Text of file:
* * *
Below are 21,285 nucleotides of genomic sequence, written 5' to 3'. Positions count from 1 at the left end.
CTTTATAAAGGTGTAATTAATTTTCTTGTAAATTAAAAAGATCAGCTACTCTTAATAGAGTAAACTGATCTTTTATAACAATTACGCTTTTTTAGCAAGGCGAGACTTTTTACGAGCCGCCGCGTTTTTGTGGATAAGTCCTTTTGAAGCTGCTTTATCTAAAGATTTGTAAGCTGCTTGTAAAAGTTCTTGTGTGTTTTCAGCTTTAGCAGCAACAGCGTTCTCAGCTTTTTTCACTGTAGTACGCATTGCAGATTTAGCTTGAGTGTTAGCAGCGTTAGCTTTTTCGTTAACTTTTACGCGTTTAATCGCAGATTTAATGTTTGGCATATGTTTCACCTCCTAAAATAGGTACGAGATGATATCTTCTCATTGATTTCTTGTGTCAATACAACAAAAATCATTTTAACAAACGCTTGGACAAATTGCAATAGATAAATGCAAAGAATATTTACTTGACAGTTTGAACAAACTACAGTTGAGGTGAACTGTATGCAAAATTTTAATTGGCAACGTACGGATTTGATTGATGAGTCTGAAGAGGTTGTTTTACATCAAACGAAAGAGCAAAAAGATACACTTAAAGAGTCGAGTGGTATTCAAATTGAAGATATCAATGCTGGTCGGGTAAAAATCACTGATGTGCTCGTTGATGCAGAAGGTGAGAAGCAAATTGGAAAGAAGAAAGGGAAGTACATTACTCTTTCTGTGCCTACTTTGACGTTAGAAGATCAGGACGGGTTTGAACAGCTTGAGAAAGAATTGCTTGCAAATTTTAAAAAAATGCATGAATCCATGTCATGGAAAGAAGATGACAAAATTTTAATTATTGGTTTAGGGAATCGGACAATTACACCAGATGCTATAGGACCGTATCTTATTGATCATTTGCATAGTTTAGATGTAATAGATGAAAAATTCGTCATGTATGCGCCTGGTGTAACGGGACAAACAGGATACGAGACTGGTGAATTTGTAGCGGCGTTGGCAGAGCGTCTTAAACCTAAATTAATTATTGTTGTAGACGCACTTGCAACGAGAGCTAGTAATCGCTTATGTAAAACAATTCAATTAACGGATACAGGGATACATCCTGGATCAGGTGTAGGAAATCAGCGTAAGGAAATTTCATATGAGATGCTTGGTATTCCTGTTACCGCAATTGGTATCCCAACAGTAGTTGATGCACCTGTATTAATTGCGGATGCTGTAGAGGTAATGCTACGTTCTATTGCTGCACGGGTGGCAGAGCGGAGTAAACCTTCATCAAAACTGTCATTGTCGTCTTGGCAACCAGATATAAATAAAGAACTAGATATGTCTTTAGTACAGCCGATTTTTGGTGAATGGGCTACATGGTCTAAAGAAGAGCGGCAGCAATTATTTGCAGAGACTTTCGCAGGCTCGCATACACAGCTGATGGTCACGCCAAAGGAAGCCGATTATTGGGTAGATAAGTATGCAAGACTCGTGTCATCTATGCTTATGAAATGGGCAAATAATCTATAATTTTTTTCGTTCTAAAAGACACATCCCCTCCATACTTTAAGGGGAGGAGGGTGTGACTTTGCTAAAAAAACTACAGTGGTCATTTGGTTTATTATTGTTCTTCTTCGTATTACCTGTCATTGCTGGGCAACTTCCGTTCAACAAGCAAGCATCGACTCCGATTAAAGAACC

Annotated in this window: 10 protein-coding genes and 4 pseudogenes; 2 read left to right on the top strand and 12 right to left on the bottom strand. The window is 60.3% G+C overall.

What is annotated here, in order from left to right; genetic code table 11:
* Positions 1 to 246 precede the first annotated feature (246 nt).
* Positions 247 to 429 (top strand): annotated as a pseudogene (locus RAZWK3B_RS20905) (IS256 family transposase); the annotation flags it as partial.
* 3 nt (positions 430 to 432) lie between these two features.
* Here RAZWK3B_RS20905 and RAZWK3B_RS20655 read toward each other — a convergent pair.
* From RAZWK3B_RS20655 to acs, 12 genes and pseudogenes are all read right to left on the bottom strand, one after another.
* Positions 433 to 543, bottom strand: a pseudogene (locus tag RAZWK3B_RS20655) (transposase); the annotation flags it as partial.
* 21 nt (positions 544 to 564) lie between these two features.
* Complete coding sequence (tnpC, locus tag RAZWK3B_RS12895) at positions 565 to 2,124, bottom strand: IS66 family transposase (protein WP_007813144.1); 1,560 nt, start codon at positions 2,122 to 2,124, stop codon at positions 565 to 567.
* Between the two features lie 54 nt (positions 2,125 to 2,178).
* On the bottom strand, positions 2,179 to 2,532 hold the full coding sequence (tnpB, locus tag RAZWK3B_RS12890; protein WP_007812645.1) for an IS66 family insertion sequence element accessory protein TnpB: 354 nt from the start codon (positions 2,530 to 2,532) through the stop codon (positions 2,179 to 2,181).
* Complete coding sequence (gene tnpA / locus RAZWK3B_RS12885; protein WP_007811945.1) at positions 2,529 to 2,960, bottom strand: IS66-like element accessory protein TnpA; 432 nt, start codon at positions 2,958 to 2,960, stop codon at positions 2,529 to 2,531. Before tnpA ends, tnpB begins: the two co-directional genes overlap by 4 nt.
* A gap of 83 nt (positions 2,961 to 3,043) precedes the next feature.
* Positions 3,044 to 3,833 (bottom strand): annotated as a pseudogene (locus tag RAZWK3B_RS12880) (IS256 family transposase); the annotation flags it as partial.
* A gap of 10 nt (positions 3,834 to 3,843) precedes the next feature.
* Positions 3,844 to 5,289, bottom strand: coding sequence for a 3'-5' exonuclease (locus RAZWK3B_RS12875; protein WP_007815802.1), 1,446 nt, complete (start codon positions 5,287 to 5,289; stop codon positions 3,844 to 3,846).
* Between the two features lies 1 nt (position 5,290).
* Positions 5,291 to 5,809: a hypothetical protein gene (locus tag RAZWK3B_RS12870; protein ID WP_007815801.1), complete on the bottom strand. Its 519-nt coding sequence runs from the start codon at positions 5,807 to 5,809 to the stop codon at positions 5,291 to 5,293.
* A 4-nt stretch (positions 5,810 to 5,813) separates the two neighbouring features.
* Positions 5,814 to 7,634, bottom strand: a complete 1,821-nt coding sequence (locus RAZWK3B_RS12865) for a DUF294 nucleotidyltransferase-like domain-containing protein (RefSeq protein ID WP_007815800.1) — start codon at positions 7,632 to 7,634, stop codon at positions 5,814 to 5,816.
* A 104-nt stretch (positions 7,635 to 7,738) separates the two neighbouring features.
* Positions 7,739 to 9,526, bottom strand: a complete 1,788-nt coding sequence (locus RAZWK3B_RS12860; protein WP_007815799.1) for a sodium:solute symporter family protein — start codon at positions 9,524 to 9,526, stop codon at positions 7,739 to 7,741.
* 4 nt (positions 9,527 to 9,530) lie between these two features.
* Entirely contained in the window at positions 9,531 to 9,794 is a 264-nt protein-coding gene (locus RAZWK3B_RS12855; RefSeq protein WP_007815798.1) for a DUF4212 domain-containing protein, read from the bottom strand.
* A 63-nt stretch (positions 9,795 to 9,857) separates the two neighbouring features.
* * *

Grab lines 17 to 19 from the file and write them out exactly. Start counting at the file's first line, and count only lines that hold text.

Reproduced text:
* Positions 3,044 to 3,833 (bottom strand): annotated as a pseudogene (locus tag RAZWK3B_RS12880) (IS256 family transposase); the annotation flags it as partial.
* A gap of 10 nt (positions 3,834 to 3,843) precedes the next feature.
* Positions 3,844 to 5,289, bottom strand: coding sequence for a 3'-5' exonuclease (locus RAZWK3B_RS12875; protein WP_007815802.1), 1,446 nt, complete (start codon positions 5,287 to 5,289; stop codon positions 3,844 to 3,846).